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Thai-Korean trade talks hung up on rice

Bangkok Post

Thai-Korean trade talks hung up on rice

By Parista Yuthamanop

5 June 2007

Seoul. Thailand and South Korea will continue to work toward a bilateral free-trade agreement, according to Nitya Pibulsonggram, the minister of foreign affairs. Trade talks between the two countries were now focused on cutting tariffs for rice and fruit, two key Thai exports.

’’Apart from rice, there are vegetables and fruits that we need to seek a balance. The pact has not yet been signed as we can’t strike a balance,’’ Mr Nitya said.

South Korea, in turn, would benefit from a free-trade agreement through greater access to Thailand’s service sector, he added.

Diplomats from the two countries held meetings yesterday in Seoul on the sidelines of the Asia Cooperation Dialogue meeting. Mr Nitya said South Korean delegates raised questions about Thailand’s moves to amend the Foreign Business Act.

A government amendment of the FBA significantly tightens the definition of foreign companies to include firms with a majority of voting rights held by foreign nationals. The National Legislative Assembly is reviewing the amendment.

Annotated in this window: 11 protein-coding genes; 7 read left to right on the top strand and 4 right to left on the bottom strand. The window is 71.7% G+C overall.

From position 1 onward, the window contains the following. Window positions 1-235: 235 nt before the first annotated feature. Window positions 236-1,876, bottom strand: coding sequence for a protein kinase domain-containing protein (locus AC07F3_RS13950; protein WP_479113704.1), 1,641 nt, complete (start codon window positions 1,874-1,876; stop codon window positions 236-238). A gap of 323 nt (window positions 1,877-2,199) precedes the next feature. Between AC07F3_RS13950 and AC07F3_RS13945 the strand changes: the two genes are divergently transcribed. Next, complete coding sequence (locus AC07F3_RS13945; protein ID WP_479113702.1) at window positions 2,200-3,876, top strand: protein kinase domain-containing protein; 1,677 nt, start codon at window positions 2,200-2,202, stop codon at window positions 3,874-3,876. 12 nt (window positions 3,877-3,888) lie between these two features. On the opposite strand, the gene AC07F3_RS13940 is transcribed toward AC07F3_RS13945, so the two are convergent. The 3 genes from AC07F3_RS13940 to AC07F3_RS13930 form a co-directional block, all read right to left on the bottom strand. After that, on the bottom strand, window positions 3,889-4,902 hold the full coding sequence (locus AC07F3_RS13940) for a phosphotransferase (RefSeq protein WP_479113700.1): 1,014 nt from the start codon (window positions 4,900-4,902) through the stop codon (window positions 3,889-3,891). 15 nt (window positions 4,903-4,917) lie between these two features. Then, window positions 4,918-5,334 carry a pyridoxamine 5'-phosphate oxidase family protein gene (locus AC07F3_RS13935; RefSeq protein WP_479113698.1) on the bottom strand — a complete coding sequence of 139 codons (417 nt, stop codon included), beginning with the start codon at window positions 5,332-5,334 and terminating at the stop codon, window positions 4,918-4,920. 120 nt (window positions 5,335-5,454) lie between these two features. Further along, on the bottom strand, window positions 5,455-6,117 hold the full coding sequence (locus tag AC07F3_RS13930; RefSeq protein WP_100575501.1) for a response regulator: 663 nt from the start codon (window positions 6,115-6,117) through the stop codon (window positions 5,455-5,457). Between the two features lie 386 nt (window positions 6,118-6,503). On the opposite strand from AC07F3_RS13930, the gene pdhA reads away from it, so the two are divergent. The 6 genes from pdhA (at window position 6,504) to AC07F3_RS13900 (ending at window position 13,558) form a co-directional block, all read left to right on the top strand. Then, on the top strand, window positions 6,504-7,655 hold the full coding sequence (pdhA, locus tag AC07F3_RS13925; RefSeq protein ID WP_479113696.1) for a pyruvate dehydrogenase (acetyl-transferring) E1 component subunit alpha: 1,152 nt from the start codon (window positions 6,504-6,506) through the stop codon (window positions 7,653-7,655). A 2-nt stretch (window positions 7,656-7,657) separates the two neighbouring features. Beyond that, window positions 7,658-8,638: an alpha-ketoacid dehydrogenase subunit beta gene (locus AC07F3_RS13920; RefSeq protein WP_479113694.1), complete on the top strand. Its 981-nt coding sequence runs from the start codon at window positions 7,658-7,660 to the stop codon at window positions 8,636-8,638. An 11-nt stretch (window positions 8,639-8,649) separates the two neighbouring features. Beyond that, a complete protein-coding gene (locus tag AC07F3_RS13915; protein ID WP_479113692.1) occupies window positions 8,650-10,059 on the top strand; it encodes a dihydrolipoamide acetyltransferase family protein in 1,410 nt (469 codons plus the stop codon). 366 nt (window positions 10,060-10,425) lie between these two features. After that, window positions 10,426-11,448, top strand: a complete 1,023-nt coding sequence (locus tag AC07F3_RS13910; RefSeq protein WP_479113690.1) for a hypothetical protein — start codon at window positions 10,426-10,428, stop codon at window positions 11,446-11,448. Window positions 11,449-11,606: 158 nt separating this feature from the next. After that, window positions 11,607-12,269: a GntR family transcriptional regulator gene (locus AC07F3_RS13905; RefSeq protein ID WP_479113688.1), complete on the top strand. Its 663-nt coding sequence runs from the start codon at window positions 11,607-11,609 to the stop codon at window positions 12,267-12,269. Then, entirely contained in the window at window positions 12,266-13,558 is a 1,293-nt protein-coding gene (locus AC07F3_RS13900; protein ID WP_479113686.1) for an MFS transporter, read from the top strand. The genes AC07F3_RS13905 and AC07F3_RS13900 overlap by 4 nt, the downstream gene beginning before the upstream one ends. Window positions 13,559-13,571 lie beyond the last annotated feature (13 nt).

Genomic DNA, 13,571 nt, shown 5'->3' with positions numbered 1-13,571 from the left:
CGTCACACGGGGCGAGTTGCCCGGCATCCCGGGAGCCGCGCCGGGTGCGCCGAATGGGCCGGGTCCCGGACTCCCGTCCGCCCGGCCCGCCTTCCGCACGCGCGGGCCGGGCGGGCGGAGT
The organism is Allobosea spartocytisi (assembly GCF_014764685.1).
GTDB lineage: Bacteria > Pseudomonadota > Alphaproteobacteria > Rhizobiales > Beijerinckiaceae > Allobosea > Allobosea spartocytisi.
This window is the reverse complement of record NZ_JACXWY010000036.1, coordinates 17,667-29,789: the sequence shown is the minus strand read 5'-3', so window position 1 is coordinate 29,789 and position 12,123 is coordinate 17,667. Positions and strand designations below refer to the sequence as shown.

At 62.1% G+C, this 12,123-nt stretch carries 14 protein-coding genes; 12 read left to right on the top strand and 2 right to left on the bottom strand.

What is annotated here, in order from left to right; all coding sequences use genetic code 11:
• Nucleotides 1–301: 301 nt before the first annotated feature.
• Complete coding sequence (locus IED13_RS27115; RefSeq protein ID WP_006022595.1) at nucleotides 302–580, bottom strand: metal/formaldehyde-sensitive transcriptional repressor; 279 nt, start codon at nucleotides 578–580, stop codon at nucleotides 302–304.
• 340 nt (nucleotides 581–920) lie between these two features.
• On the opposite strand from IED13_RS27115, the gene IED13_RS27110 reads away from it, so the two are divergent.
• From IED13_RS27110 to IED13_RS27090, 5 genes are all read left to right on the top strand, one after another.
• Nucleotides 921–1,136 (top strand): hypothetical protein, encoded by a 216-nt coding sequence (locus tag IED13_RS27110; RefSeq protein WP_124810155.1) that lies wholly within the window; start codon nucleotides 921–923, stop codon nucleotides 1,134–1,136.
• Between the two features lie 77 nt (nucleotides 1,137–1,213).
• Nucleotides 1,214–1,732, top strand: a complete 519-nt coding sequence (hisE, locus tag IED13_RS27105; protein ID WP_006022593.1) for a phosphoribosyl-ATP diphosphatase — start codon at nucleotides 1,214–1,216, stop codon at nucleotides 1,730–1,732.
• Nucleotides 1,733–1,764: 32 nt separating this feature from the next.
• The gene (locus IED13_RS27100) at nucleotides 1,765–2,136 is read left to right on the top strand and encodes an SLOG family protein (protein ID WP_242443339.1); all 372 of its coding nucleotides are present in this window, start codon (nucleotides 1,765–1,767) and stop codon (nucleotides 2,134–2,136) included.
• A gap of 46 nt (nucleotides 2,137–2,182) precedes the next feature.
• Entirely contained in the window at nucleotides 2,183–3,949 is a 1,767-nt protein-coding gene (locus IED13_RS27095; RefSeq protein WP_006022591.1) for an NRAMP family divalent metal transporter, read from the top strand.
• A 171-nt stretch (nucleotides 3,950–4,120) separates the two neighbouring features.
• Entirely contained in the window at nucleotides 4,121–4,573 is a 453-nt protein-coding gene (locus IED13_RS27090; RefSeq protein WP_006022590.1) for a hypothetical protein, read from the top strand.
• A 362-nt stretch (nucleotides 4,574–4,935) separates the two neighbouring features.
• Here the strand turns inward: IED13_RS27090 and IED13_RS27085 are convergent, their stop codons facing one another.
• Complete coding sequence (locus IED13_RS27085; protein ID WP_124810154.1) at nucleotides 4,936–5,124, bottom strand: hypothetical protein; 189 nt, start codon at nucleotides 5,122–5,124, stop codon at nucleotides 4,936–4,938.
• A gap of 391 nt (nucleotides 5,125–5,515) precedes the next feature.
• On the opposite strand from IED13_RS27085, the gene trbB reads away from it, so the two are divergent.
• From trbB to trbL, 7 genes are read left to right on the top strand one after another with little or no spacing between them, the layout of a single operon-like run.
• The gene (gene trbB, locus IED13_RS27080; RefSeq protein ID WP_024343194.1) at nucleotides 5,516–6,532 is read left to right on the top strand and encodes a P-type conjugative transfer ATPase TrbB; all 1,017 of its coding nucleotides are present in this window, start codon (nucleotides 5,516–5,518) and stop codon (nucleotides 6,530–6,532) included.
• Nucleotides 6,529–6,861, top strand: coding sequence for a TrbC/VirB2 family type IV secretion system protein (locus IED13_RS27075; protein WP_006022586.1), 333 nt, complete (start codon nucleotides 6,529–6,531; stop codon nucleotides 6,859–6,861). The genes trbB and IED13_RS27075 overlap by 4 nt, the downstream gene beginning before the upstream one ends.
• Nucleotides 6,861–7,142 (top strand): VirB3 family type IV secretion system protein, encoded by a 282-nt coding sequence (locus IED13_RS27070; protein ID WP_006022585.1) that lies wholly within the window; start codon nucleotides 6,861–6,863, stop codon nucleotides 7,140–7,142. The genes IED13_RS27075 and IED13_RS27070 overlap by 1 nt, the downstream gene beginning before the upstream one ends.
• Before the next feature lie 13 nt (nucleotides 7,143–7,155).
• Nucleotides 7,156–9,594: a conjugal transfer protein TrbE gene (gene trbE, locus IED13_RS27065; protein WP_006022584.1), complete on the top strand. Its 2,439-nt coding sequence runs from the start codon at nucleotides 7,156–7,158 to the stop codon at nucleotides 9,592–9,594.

Mr Nitya noted Thailand and Korea would celebrate the 50th anniversary of diplomatic ties this year.

The 30-member ACD, meanwhile, is expected to discuss ways of expanding an initiative to deepen and broaden the Asian bond markets. Thailand has been a strong proponent of the concept, first launched in 2003 with the aim of boosting economic stability in the region and financing growth with Asian savings.

Mr Nitya said Thailand hoped to expand the initiative on a bilateral basis or among a small group of countries.

’’We have not been able to push the project on a broad scale. But we can spin off what we can do such as having baht-denominated bonds [issued by the Lao government],’’ he said, adding that Thailand would continue to support the programme within the ACD framework.

ACD members are also expected to petition major oil-producing countries to invest in Asian bonds at its next meeting in Pakistan in September.

The first Asian Bond Fund was launched in June 2003 with $1 billion raised from Thailand, Korea, Japan, Singapore, the Philippines, Australia, Indonesia and New Zealand. A second bond fund was launched in late 2004, with $2 billion raised to invest in local-currency bonds issued by eight Asian countries.

Mr Nitya said Thailand today would propose a new framework for the ACD in which each working group would cross over among different topics.

The ACD, which includes countries from East Asia, South Asia, Central Asia and the Middle East, currently has 20 working groups.